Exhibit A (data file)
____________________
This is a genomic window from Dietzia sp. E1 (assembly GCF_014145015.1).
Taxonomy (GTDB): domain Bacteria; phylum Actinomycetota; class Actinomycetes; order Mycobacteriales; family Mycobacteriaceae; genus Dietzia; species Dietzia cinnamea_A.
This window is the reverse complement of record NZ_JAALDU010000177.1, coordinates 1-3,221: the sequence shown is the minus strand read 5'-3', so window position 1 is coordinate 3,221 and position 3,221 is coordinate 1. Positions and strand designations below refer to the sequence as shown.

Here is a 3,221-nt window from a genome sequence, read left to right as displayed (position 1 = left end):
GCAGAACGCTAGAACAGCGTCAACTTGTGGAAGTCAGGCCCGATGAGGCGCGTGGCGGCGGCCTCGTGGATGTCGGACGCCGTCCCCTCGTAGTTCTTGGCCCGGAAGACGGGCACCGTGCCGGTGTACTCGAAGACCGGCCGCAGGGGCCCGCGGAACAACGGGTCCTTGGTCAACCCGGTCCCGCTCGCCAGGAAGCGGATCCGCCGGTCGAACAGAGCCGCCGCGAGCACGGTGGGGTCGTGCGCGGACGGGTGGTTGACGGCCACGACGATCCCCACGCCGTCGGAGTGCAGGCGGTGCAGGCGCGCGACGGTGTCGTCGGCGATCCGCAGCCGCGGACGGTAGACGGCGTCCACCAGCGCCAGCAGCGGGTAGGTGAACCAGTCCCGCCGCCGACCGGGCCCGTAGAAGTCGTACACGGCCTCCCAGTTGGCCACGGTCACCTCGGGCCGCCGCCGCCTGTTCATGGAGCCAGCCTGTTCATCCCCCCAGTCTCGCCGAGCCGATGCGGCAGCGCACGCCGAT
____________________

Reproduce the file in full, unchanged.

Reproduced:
This is a genomic window from Dietzia sp. E1 (assembly GCF_014145015.1).
Taxonomy (GTDB): domain Bacteria; phylum Actinomycetota; class Actinomycetes; order Mycobacteriales; family Mycobacteriaceae; genus Dietzia; species Dietzia cinnamea_A.
This window is the reverse complement of record NZ_JAALDU010000177.1, coordinates 1-3,221: the sequence shown is the minus strand read 5'-3', so window position 1 is coordinate 3,221 and position 3,221 is coordinate 1. Positions and strand designations below refer to the sequence as shown.

Here is a 3,221-nt window from a genome sequence, read left to right as displayed (position 1 = left end):
GCAGAACGCTAGAACAGCGTCAACTTGTGGAAGTCAGGCCCGATGAGGCGCGTGGCGGCGGCCTCGTGGATGTCGGACGCCGTCCCCTCGTAGTTCTTGGCCCGGAAGACGGGCACCGTGCCGGTGTACTCGAAGACCGGCCGCAGGGGCCCGCGGAACAACGGGTCCTTGGTCAACCCGGTCCCGCTCGCCAGGAAGCGGATCCGCCGGTCGAACAGAGCCGCCGCGAGCACGGTGGGGTCGTGCGCGGACGGGTGGTTGACGGCCACGACGATCCCCACGCCGTCGGAGTGCAGGCGGTGCAGGCGCGCGACGGTGTCGTCGGCGATCCGCAGCCGCGGACGGTAGACGGCGTCCACCAGCGCCAGCAGCGGGTAGGTGAACCAGTCCCGCCGCCGACCGGGCCCGTAGAAGTCGTACACGGCCTCCCAGTTGGCCACGGTCACCTCGGGCCGCCGCCGCCTGTTCATGGAGCCAGCCTGTTCATCCCCCCAGTCTCGCCGAGCCGATGCGGCAGCGCACGCCGAT